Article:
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Pediatric Radiology

, Volume 49, Issue 13, pp 1781–1787 | Cite as

Prevalence of pituitary cysts in children using modern magnetic resonance imaging techniques

  • Eman S. MahdiEmail author
  • Ryan Logan Webb
  • Matthew T. Whitehead
Original Article

Abstract

Background

Pituitary pars intermedia/Rathke cleft cysts or cyst-like structures are commonly encountered in children undergoing brain magnetic resonance imaging (MRI), especially when examinations include thin-section, high-resolution sequences.

Objective

To determine the prevalence of pituitary cystic lesions in children at our institution using modern MRI technique, to assess for associated endocrinopathy and to address the need for follow-up.

Materials and methods

We retrospectively reviewed 232 consecutive 1.5- and 3-T brain MRIs in children ages 0–18 years (mean: 8.3±5.3 years). We evaluated 3-D volumetric T1 spoiled gradient echo (SPGR) and axial T2-weighted sequences. Pituitary glands were evaluated for the presence, size and signal characteristics of cysts. Cyst volumes were measured in three orthogonal planes. Endocrine abnormalities were documented from the medical record.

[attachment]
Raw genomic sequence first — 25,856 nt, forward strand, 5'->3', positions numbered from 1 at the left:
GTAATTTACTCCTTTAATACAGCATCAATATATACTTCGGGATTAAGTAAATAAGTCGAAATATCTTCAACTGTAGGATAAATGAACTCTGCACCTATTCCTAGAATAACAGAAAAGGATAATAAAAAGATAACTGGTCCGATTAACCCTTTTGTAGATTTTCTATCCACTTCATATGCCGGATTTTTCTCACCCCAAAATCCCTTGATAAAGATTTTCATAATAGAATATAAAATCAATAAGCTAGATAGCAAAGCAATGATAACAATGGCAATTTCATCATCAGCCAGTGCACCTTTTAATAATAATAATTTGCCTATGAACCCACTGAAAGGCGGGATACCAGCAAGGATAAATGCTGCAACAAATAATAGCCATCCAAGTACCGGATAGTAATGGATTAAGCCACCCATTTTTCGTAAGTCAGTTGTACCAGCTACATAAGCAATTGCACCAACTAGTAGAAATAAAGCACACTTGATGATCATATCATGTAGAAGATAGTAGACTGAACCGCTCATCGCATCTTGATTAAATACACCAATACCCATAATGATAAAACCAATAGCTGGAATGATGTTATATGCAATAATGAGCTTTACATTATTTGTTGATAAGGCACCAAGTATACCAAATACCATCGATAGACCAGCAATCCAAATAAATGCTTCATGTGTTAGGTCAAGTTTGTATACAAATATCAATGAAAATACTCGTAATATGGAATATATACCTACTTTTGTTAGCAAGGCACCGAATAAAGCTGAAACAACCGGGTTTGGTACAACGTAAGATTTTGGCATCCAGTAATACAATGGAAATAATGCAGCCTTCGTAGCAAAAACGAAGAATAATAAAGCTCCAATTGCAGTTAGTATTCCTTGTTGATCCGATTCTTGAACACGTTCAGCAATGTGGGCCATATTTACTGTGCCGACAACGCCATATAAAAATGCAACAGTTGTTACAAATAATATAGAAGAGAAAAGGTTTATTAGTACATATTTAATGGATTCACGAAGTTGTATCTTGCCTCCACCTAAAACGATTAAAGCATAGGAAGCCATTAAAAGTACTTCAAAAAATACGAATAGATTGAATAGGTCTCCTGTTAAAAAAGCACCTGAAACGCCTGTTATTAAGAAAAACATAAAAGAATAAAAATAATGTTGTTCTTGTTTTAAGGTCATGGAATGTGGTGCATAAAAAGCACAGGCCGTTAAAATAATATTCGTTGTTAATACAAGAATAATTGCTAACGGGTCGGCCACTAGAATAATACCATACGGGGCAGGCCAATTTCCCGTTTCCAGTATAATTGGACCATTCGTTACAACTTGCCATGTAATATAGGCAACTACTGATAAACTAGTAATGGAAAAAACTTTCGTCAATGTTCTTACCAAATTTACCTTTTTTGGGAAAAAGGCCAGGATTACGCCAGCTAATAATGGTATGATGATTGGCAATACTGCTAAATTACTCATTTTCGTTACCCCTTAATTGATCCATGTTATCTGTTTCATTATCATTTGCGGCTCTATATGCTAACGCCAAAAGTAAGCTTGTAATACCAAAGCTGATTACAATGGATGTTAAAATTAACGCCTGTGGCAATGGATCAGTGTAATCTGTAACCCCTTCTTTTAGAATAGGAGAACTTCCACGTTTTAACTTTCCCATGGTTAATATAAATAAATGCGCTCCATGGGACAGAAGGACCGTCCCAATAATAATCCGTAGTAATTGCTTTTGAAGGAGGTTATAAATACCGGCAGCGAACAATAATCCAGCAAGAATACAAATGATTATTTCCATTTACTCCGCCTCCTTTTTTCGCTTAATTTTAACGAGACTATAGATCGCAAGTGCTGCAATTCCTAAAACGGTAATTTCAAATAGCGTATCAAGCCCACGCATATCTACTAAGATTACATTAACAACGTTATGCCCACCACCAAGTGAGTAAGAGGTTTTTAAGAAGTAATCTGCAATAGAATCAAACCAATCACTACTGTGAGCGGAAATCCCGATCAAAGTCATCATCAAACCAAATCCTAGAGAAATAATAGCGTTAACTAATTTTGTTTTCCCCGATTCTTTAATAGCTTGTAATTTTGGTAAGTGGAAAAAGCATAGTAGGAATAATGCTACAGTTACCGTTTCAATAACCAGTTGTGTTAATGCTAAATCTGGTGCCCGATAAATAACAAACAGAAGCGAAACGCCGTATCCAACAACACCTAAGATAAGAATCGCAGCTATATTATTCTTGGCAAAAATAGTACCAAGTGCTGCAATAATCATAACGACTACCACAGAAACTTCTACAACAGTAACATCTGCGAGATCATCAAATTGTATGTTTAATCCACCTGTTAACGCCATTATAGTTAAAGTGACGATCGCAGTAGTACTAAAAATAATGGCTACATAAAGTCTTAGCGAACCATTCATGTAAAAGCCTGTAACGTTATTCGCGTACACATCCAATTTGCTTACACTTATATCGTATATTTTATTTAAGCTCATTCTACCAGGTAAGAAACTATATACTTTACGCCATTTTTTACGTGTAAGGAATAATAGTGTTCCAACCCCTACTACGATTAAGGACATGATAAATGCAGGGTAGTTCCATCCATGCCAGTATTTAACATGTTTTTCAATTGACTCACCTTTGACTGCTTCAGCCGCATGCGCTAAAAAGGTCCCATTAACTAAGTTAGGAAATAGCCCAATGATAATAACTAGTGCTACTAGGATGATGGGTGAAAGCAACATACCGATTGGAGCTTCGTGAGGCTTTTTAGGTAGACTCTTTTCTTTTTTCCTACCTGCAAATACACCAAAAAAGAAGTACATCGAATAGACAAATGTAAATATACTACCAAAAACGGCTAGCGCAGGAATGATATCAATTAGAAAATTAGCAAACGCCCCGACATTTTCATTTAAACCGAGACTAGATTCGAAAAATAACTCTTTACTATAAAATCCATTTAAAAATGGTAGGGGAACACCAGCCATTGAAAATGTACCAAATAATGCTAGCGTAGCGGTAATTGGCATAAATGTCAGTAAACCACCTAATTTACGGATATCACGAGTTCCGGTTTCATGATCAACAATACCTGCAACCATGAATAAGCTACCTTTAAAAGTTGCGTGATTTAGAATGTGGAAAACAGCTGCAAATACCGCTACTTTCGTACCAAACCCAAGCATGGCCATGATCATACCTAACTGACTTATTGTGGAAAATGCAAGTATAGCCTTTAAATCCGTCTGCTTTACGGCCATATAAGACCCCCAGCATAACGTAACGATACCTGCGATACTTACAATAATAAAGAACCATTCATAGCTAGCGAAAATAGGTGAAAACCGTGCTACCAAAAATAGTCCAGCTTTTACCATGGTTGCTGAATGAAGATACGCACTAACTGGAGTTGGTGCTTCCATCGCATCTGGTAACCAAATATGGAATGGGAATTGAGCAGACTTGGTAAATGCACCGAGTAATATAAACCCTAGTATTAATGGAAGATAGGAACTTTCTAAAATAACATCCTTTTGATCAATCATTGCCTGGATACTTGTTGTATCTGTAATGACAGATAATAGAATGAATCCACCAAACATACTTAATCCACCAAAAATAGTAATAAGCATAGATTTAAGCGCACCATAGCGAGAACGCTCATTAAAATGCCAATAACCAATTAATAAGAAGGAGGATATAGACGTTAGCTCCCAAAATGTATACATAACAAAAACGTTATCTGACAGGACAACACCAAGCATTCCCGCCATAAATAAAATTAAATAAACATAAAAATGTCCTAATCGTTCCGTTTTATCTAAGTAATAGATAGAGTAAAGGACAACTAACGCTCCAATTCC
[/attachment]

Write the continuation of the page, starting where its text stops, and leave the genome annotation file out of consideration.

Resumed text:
Results

Pituitary cysts were present in 57.7% of children (n=134), with a mean linear measurement of 3.6±1.17 mm (range: 0.4 to 12.3 mm). The overwhelming majority of cysts were hyopointense on T1-W images (n=121, 90%) and isointense on T2-W images relative to the adenohypophysis (n=106, 79%). T1 hyperintense and T2 hypointense signals were present in a minority, 6.7% and 8%, respectively. Most cysts were occult on post-contrast T1-W images (n=24, 77%). Endocrine abnormalities were present in 2/134 (1.5%) of children with cysts (these were unrelated to the pituitary gland) versus 1/98 (1%) children without cysts (P=0.7).

Conclusion

More often than not, pituitary cysts/cyst-like structures can be found incidentally in children using modern MRI techniques. Follow-up is not typically required if there are no associated symptoms or excessive size.

Keywords

Children Craniopharyngioma Magnetic resonance imaging Pars intermedia cyst Pituitary cyst Pituitary gland Rathke cleft cyst 

Notes

Compliance with ethical standards

Conflicts of interest

None

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Copyright information

© Springer-Verlag GmbH Germany, part of Springer Nature 2019

Authors and Affiliations

  1. 1.Department of Diagnostic Imaging and RadiologyUniversity of Missouri Hospital/Women’s and Children’s HospitalColumbiaUSA
  2. 2.Department of Diagnostic Imaging and RadiologyStaten Island University HospitalStaten IslandUSA
  3. 3.Department of Diagnostic Imaging and RadiologyChildren’s National Medical CenterWashingtonUSA
  4. 4.George Washington University HospitalWashingtonUSA

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